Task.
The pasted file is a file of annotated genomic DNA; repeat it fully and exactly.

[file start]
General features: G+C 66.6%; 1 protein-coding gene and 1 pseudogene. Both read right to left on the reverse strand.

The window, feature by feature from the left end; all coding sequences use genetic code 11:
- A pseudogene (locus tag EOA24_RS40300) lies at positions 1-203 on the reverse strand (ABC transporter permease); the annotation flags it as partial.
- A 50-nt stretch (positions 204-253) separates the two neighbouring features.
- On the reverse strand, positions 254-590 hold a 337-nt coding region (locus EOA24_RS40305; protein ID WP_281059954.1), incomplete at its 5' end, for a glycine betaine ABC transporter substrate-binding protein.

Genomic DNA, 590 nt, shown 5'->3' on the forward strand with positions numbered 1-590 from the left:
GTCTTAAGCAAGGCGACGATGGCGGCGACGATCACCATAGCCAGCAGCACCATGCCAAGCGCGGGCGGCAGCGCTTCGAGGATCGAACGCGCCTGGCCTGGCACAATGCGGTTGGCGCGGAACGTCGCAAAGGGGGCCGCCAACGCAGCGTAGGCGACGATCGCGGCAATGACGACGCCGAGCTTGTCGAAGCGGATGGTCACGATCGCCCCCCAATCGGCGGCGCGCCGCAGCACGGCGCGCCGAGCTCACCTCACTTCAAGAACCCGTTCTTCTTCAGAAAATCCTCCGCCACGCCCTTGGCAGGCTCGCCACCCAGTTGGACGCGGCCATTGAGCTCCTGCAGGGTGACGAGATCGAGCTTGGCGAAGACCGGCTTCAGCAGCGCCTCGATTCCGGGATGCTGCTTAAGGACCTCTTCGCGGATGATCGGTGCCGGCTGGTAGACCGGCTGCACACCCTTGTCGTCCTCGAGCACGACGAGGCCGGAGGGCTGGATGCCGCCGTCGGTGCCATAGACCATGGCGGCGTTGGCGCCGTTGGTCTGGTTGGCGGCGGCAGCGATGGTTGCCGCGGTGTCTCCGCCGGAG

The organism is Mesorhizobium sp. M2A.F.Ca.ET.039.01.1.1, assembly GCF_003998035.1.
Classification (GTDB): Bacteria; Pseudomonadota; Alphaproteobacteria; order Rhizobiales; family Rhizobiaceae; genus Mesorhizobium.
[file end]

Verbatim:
General features: G+C 66.6%; 1 protein-coding gene and 1 pseudogene. Both read right to left on the reverse strand.

The window, feature by feature from the left end; all coding sequences use genetic code 11:
- A pseudogene (locus tag EOA24_RS40300) lies at positions 1-203 on the reverse strand (ABC transporter permease); the annotation flags it as partial.
- A 50-nt stretch (positions 204-253) separates the two neighbouring features.
- On the reverse strand, positions 254-590 hold a 337-nt coding region (locus EOA24_RS40305; protein ID WP_281059954.1), incomplete at its 5' end, for a glycine betaine ABC transporter substrate-binding protein.

Genomic DNA, 590 nt, shown 5'->3' on the forward strand with positions numbered 1-590 from the left:
GTCTTAAGCAAGGCGACGATGGCGGCGACGATCACCATAGCCAGCAGCACCATGCCAAGCGCGGGCGGCAGCGCTTCGAGGATCGAACGCGCCTGGCCTGGCACAATGCGGTTGGCGCGGAACGTCGCAAAGGGGGCCGCCAACGCAGCGTAGGCGACGATCGCGGCAATGACGACGCCGAGCTTGTCGAAGCGGATGGTCACGATCGCCCCCCAATCGGCGGCGCGCCGCAGCACGGCGCGCCGAGCTCACCTCACTTCAAGAACCCGTTCTTCTTCAGAAAATCCTCCGCCACGCCCTTGGCAGGCTCGCCACCCAGTTGGACGCGGCCATTGAGCTCCTGCAGGGTGACGAGATCGAGCTTGGCGAAGACCGGCTTCAGCAGCGCCTCGATTCCGGGATGCTGCTTAAGGACCTCTTCGCGGATGATCGGTGCCGGCTGGTAGACCGGCTGCACACCCTTGTCGTCCTCGAGCACGACGAGGCCGGAGGGCTGGATGCCGCCGTCGGTGCCATAGACCATGGCGGCGTTGGCGCCGTTGGTCTGGTTGGCGGCGGCAGCGATGGTTGCCGCGGTGTCTCCGCCGGAG

The organism is Mesorhizobium sp. M2A.F.Ca.ET.039.01.1.1, assembly GCF_003998035.1.
Classification (GTDB): Bacteria; Pseudomonadota; Alphaproteobacteria; order Rhizobiales; family Rhizobiaceae; genus Mesorhizobium.